The Amazing Maurice
By Terry Pratchett
Reviewed by Mia Macrossan
Terry Pratchett is the author of over 41 Discworld novels for adults and many stories for children including the five novels featuring the young witch Tiffany Aching – The Wee Free Men, A Hat Full of Sky, Wintersmith, I Shall Wear Midnight and The Shepherd’s Crown. His books are notable for their wit, humour and satirical view of humankind which he didn’t abate in his works for younger readers.
The Amazing Maurice is a new edition of an old favourite and Carnegie Medal winning The Amazing Maurice and his Educated Rodents because a film of the book is coming out soon. Read the book before you see the film if you can because it is a marvellous story shining with all of Pratchett’s original view of the world.
Apparently at some university for wizards they used to throw all the leftovers of their used spells and other magic odd and ends onto a rubbish heap where rats used to forage. These rats suddenly found themselves much cleverer than other rats, they could speak, plan and collaborate with each other. The cat Maurice is also able to speak, plan and co-ordinate. How he became especially clever is revealed in the middle of the story in a typical Pratchett twist. Anyway, the rats and Maurice travel the country scamming unsuspecting villages. Along the way they have picked up a dopey kid, Keith, who loves playing a pipe and everything looks set for success – the rats infest a village, Maurice negotiates a price for their removal, the kid plays his pipe and they all make a fortune. That is the idea, but, of course, everything goes horribly wrong when they try their scam in Bad Blintz.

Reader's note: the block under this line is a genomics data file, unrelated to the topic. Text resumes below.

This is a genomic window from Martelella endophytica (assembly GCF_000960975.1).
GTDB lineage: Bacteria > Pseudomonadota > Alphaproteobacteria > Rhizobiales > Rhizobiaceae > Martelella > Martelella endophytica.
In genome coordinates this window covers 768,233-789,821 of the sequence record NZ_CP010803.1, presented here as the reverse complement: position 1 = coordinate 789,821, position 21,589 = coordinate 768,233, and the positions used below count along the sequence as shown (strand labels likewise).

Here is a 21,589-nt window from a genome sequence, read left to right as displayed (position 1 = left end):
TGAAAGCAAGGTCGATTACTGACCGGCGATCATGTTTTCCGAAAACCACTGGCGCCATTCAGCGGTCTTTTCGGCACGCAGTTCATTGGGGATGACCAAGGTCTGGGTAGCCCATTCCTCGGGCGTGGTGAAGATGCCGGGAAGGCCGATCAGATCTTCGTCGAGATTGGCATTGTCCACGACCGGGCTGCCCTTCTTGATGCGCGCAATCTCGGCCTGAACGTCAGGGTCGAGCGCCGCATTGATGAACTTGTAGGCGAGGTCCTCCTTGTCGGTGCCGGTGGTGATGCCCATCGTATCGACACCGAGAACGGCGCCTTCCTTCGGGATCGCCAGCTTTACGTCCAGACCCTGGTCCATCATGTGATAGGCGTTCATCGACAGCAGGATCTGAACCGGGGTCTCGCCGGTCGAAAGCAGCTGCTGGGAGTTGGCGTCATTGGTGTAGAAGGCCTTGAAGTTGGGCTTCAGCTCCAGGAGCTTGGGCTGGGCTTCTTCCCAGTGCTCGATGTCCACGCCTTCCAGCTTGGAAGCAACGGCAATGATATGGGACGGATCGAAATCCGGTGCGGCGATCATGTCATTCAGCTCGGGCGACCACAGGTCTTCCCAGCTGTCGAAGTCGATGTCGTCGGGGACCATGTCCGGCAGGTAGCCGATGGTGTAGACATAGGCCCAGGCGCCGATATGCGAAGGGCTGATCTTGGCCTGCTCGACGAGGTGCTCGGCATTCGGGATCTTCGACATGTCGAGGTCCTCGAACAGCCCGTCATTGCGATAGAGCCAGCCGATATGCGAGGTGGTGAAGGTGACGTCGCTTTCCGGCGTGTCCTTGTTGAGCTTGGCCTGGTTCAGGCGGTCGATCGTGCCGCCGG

Maurice comes very close several times to breaking his iron rule of not eating anyone who can talk. The rats, Hamnpork, Dangerous Beans, Delicious, Darktan, Sardines and more come very close to disaster, but goodness triumphs over evil and it all ends happily. One stand out character is Malicia, a girl who loves and inhabits stories. She is always analysing and directing the action according to popular tales thus providing a kind of meta commentary on events.
According to Andrew Baker the producer of the film this is one of the books Terry was most proud of having written. In his short essay ‘From Page to Screen’ at the back of this edition Andrew talks about the challenges of bringing this much loved classic to the screen. He says the film is not a direct translation of the book but is a unique take on Terry’s story. The reader can get a glimpse of what this is as a section of The Amazing Maurice film script is included at the end of the book. An added bonus are the eight pages of delightful colour stills from the film.
The Amazing Maurice is a memorable introduction for young readers to Terry Pratchett’s oeuvre and a thoroughly enjoyable read for those who already know and love his work.
Corgi Children’s 2022